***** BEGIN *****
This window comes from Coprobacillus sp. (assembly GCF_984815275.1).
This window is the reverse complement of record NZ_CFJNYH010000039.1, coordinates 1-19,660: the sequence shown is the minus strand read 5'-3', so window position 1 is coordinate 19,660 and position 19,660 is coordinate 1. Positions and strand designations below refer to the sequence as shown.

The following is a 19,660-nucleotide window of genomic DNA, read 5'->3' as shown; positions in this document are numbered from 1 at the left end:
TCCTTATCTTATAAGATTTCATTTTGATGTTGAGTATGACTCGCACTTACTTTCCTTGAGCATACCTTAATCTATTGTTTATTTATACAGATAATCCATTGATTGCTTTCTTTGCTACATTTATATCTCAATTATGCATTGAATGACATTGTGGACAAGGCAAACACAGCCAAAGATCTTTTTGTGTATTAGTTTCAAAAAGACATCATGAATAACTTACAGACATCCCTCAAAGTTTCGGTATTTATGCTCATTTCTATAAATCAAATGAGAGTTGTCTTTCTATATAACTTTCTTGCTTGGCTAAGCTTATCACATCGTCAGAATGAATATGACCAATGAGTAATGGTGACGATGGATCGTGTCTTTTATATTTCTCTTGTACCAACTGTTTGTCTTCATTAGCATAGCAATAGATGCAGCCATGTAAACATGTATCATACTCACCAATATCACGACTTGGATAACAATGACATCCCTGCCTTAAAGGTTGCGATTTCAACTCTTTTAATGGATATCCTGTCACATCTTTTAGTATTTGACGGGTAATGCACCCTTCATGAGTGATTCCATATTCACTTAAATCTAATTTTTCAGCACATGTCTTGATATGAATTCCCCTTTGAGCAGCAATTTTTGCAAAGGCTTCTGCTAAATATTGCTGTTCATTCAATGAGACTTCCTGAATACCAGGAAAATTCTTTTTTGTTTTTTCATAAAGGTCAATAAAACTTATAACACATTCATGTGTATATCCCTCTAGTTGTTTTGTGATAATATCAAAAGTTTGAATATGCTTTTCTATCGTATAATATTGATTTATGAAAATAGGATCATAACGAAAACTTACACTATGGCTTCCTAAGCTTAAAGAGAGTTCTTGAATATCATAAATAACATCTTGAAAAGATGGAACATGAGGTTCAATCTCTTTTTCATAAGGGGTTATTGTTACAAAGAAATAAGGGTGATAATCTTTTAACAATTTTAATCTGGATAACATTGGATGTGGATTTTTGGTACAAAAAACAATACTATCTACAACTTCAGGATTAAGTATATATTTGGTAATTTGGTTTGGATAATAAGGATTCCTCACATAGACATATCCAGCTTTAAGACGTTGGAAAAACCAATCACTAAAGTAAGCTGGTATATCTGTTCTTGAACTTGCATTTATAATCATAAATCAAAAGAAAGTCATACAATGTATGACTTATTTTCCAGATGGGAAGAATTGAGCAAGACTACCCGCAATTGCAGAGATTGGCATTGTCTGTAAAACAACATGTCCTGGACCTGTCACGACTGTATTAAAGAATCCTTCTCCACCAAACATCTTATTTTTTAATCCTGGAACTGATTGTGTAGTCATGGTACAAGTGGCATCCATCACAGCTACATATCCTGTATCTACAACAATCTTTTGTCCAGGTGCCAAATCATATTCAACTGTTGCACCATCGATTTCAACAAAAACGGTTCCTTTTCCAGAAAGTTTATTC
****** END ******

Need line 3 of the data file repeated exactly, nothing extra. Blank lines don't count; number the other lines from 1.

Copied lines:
The following is a 19,660-nucleotide window of genomic DNA, read 5'->3' as shown; positions in this document are numbered from 1 at the left end: